HIV Infection and Neurocognitive Disorders in the Context of Chronic Drug Abuse: Evidence for Divergent Findings Dependent upon Prior Drug History

Jessica M. Illenberger, Steven B. Harrod, Charles F. Mactutus, Kristen A. McLaurin, Asha Kallianpur, Rosemarie M. Booze

Research output: Contribution to journalReview articlepeer-review

17 Scopus citations

Abstract

The fronto-striatal circuitry, involving the nucleus accumbens, ventral tegmental area, and prefrontal cortex, mediates goal-directed behavior and is targeted by both drugs of abuse and HIV-1 infection. Acutely, both drugs and HIV-1 provoke increased dopamine activity within the circuit. However, chronic exposure to drugs or HIV-1 leads to dysregulation of the dopamine system as a result of fronto-striatal adaptations to oppose the effects of repeated instances of transiently increased dopamine. Specifically, chronic drug use leads to reduced dopaminergic tone, upregulation of dopamine transporters, and altered circuit connectivity, sending users into an allosteric state in which goal-directed behaviors are dysregulated (i.e., addiction). Similarly, chronic exposure to HIV-1, even with combination antiretroviral therapy (cART), dysregulates dopamine and dopamine transporter function and alters connectivity of the fronto-striatal circuit, contributing to apathy and clinical symptoms of HIV-1 associated neurocognitive disorders (HAND). Thus, in a drug user also exposed to HIV-1, dysregulation of the fronto-striatal dopamine circuit advances at an exacerbated rate and appears to be driven by mechanisms unique from those seen with chronic drug use or HIV-1 exposure alone. We posit that the effects of drug use and HIV-1 infection on microglia interact to drive the progression of motivational dysfunction at an accelerated rate. The current review will therefore explore how the fronto-striatal circuit adapts to drug use (using cocaine as an example), HIV-1 infection, and both together; emphasizing proper methods and providing future directions to develop treatments for pathologies disrupting goal-directed behaviors and improve clinical outcomes for affected patients. [Figure not available: see fulltext.].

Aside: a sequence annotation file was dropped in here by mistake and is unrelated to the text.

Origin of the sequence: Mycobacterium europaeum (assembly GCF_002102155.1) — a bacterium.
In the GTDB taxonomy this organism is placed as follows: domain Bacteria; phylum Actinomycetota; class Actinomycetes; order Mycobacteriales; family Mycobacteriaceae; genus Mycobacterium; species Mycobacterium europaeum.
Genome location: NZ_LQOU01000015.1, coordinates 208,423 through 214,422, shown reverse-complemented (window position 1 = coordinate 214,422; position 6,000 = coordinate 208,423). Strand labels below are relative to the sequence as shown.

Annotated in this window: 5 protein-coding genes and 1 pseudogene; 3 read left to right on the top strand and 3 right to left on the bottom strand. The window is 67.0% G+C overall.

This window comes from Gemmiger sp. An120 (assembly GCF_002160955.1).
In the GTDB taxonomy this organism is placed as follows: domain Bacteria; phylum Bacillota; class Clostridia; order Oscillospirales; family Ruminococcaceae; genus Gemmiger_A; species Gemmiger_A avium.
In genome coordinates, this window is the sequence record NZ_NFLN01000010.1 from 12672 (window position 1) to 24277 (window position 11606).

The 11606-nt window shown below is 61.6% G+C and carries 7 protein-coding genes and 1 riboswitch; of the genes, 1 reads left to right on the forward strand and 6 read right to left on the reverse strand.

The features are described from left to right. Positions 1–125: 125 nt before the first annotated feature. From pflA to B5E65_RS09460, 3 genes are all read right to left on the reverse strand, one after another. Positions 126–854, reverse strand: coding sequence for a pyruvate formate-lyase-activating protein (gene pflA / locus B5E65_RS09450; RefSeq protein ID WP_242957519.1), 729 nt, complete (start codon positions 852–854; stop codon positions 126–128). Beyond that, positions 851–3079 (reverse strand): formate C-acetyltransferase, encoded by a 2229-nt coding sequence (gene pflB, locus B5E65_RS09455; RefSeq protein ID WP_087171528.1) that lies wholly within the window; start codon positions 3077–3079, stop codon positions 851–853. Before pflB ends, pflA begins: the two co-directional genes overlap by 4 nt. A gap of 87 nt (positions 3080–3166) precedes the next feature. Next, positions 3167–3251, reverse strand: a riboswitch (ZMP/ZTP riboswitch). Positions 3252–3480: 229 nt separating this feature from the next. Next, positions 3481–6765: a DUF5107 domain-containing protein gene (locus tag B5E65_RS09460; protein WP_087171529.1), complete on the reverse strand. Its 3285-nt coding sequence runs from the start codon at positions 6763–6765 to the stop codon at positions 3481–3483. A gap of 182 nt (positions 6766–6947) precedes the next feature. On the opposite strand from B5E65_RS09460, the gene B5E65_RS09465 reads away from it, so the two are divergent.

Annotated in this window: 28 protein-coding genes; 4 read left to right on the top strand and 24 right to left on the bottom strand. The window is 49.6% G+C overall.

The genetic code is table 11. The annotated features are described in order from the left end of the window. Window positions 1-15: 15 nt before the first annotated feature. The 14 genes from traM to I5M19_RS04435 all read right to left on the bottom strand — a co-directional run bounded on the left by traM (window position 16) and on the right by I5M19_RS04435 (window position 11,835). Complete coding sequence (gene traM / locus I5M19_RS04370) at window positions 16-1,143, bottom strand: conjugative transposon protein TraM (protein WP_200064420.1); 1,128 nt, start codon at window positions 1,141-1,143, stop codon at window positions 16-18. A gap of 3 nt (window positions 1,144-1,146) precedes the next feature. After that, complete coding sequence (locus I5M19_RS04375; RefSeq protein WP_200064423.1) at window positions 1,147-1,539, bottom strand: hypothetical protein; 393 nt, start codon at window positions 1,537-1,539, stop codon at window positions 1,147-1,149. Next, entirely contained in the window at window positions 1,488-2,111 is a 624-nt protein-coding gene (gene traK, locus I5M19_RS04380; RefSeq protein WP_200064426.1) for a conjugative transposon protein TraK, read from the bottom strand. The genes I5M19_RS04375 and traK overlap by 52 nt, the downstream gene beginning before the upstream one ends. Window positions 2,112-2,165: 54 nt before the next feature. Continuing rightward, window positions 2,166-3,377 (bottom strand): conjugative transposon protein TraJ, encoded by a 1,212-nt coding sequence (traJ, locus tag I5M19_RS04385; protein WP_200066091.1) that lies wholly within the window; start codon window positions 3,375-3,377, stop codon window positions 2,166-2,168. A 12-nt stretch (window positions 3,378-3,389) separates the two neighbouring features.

Original languageEnglish
Pages (from-to)715-728
Number of pages14
JournalJournal of NeuroImmune Pharmacology
Volume15
Issue number4
DOIs
StatePublished - Dec 2020

Bibliographical note

Publisher Copyright:
© 2020, Springer Science+Business Media, LLC, part of Springer Nature.

Keywords

  • Addiction
  • Apathy
  • Dopamine
  • HIV-1
  • HIV-1 associated neurocognitive disorders
  • Microglia

ASJC Scopus subject areas

  • Neuroscience (miscellaneous)
  • Immunology and Allergy
  • Immunology
  • Pharmacology

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